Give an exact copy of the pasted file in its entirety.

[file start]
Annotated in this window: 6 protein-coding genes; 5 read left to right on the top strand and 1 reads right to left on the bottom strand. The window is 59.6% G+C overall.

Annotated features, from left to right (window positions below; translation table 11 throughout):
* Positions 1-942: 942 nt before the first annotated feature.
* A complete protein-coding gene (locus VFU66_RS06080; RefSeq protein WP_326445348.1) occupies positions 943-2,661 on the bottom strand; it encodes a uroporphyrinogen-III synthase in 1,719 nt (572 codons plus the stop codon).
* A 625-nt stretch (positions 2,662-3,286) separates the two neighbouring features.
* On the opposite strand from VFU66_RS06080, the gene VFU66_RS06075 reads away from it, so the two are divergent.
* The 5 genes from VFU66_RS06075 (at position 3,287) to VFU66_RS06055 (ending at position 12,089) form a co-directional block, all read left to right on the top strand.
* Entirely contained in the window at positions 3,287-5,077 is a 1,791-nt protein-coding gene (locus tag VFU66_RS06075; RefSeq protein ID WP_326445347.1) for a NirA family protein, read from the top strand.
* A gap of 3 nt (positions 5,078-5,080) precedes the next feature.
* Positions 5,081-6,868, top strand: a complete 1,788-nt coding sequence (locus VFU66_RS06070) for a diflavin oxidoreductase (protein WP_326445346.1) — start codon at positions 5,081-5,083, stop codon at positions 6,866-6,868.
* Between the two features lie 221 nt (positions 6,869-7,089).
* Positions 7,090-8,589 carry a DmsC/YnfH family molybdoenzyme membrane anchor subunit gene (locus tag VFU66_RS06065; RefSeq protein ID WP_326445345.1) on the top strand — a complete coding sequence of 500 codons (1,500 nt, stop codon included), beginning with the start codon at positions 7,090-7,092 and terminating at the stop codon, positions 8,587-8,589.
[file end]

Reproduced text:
Annotated in this window: 6 protein-coding genes; 5 read left to right on the top strand and 1 reads right to left on the bottom strand. The window is 59.6% G+C overall.

Annotated features, from left to right (window positions below; translation table 11 throughout):
* Positions 1-942: 942 nt before the first annotated feature.
* A complete protein-coding gene (locus VFU66_RS06080; RefSeq protein WP_326445348.1) occupies positions 943-2,661 on the bottom strand; it encodes a uroporphyrinogen-III synthase in 1,719 nt (572 codons plus the stop codon).
* A 625-nt stretch (positions 2,662-3,286) separates the two neighbouring features.
* On the opposite strand from VFU66_RS06080, the gene VFU66_RS06075 reads away from it, so the two are divergent.
* The 5 genes from VFU66_RS06075 (at position 3,287) to VFU66_RS06055 (ending at position 12,089) form a co-directional block, all read left to right on the top strand.
* Entirely contained in the window at positions 3,287-5,077 is a 1,791-nt protein-coding gene (locus tag VFU66_RS06075; RefSeq protein ID WP_326445347.1) for a NirA family protein, read from the top strand.
* A gap of 3 nt (positions 5,078-5,080) precedes the next feature.
* Positions 5,081-6,868, top strand: a complete 1,788-nt coding sequence (locus VFU66_RS06070) for a diflavin oxidoreductase (protein WP_326445346.1) — start codon at positions 5,081-5,083, stop codon at positions 6,866-6,868.
* Between the two features lie 221 nt (positions 6,869-7,089).
* Positions 7,090-8,589 carry a DmsC/YnfH family molybdoenzyme membrane anchor subunit gene (locus tag VFU66_RS06065; RefSeq protein ID WP_326445345.1) on the top strand — a complete coding sequence of 500 codons (1,500 nt, stop codon included), beginning with the start codon at positions 7,090-7,092 and terminating at the stop codon, positions 8,587-8,589.